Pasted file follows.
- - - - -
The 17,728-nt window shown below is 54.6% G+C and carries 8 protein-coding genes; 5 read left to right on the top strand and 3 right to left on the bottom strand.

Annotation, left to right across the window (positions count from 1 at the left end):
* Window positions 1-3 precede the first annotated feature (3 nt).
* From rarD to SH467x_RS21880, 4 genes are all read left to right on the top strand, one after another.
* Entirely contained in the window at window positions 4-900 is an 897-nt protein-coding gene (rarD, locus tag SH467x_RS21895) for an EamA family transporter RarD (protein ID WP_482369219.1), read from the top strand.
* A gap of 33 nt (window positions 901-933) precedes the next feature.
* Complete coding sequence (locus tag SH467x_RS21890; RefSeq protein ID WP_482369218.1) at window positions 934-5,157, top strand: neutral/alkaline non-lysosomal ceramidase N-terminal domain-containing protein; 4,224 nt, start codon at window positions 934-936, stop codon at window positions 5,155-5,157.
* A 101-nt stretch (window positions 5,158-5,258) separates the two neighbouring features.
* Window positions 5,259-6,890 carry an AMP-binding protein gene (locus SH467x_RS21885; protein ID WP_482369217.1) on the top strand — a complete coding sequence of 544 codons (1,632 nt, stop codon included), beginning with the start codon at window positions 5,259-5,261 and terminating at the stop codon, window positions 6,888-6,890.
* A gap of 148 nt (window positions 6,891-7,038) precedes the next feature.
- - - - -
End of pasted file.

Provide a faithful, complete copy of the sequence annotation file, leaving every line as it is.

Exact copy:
The 17,728-nt window shown below is 54.6% G+C and carries 8 protein-coding genes; 5 read left to right on the top strand and 3 right to left on the bottom strand.

Annotation, left to right across the window (positions count from 1 at the left end):
* Window positions 1-3 precede the first annotated feature (3 nt).
* From rarD to SH467x_RS21880, 4 genes are all read left to right on the top strand, one after another.
* Entirely contained in the window at window positions 4-900 is an 897-nt protein-coding gene (rarD, locus tag SH467x_RS21895) for an EamA family transporter RarD (protein ID WP_482369219.1), read from the top strand.
* A gap of 33 nt (window positions 901-933) precedes the next feature.
* Complete coding sequence (locus tag SH467x_RS21890; RefSeq protein ID WP_482369218.1) at window positions 934-5,157, top strand: neutral/alkaline non-lysosomal ceramidase N-terminal domain-containing protein; 4,224 nt, start codon at window positions 934-936, stop codon at window positions 5,155-5,157.
* A 101-nt stretch (window positions 5,158-5,258) separates the two neighbouring features.
* Window positions 5,259-6,890 carry an AMP-binding protein gene (locus SH467x_RS21885; protein ID WP_482369217.1) on the top strand — a complete coding sequence of 544 codons (1,632 nt, stop codon included), beginning with the start codon at window positions 5,259-5,261 and terminating at the stop codon, window positions 6,888-6,890.
* A gap of 148 nt (window positions 6,891-7,038) precedes the next feature.